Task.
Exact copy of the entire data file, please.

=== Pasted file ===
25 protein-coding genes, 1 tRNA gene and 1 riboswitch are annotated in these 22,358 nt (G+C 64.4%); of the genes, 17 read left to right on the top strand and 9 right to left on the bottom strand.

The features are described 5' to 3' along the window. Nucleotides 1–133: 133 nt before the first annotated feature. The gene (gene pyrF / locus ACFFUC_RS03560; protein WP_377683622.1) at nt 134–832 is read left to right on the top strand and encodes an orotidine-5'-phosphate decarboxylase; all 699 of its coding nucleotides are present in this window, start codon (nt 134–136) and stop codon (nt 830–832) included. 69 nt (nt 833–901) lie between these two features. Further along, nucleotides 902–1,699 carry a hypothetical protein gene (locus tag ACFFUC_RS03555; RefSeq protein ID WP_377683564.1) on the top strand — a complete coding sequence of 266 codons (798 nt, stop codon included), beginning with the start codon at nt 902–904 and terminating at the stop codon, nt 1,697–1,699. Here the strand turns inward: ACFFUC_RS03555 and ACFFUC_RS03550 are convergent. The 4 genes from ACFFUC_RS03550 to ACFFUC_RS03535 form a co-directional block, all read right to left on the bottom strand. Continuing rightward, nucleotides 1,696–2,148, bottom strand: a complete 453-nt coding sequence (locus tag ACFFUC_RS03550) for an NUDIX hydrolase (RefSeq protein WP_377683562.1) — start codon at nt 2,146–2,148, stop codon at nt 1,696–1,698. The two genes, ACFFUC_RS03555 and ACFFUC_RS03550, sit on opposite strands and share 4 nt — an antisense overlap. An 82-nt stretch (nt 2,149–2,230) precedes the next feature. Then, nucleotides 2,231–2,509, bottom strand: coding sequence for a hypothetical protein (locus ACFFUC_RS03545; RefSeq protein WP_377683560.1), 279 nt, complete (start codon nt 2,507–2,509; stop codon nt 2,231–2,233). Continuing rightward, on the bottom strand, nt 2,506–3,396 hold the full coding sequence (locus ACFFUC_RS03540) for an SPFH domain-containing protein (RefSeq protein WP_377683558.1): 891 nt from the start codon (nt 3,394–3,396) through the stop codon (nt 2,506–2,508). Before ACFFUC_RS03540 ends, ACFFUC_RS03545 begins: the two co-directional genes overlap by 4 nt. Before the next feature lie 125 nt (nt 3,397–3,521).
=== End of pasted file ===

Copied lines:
25 protein-coding genes, 1 tRNA gene and 1 riboswitch are annotated in these 22,358 nt (G+C 64.4%); of the genes, 17 read left to right on the top strand and 9 right to left on the bottom strand.

The features are described 5' to 3' along the window. Nucleotides 1–133: 133 nt before the first annotated feature. The gene (gene pyrF / locus ACFFUC_RS03560; protein WP_377683622.1) at nt 134–832 is read left to right on the top strand and encodes an orotidine-5'-phosphate decarboxylase; all 699 of its coding nucleotides are present in this window, start codon (nt 134–136) and stop codon (nt 830–832) included. 69 nt (nt 833–901) lie between these two features. Further along, nucleotides 902–1,699 carry a hypothetical protein gene (locus tag ACFFUC_RS03555; RefSeq protein ID WP_377683564.1) on the top strand — a complete coding sequence of 266 codons (798 nt, stop codon included), beginning with the start codon at nt 902–904 and terminating at the stop codon, nt 1,697–1,699. Here the strand turns inward: ACFFUC_RS03555 and ACFFUC_RS03550 are convergent. The 4 genes from ACFFUC_RS03550 to ACFFUC_RS03535 form a co-directional block, all read right to left on the bottom strand. Continuing rightward, nucleotides 1,696–2,148, bottom strand: a complete 453-nt coding sequence (locus tag ACFFUC_RS03550) for an NUDIX hydrolase (RefSeq protein WP_377683562.1) — start codon at nt 2,146–2,148, stop codon at nt 1,696–1,698. The two genes, ACFFUC_RS03555 and ACFFUC_RS03550, sit on opposite strands and share 4 nt — an antisense overlap. An 82-nt stretch (nt 2,149–2,230) precedes the next feature. Then, nucleotides 2,231–2,509, bottom strand: coding sequence for a hypothetical protein (locus ACFFUC_RS03545; RefSeq protein WP_377683560.1), 279 nt, complete (start codon nt 2,507–2,509; stop codon nt 2,231–2,233). Continuing rightward, on the bottom strand, nt 2,506–3,396 hold the full coding sequence (locus ACFFUC_RS03540) for an SPFH domain-containing protein (RefSeq protein WP_377683558.1): 891 nt from the start codon (nt 3,394–3,396) through the stop codon (nt 2,506–2,508). Before ACFFUC_RS03540 ends, ACFFUC_RS03545 begins: the two co-directional genes overlap by 4 nt. Before the next feature lie 125 nt (nt 3,397–3,521).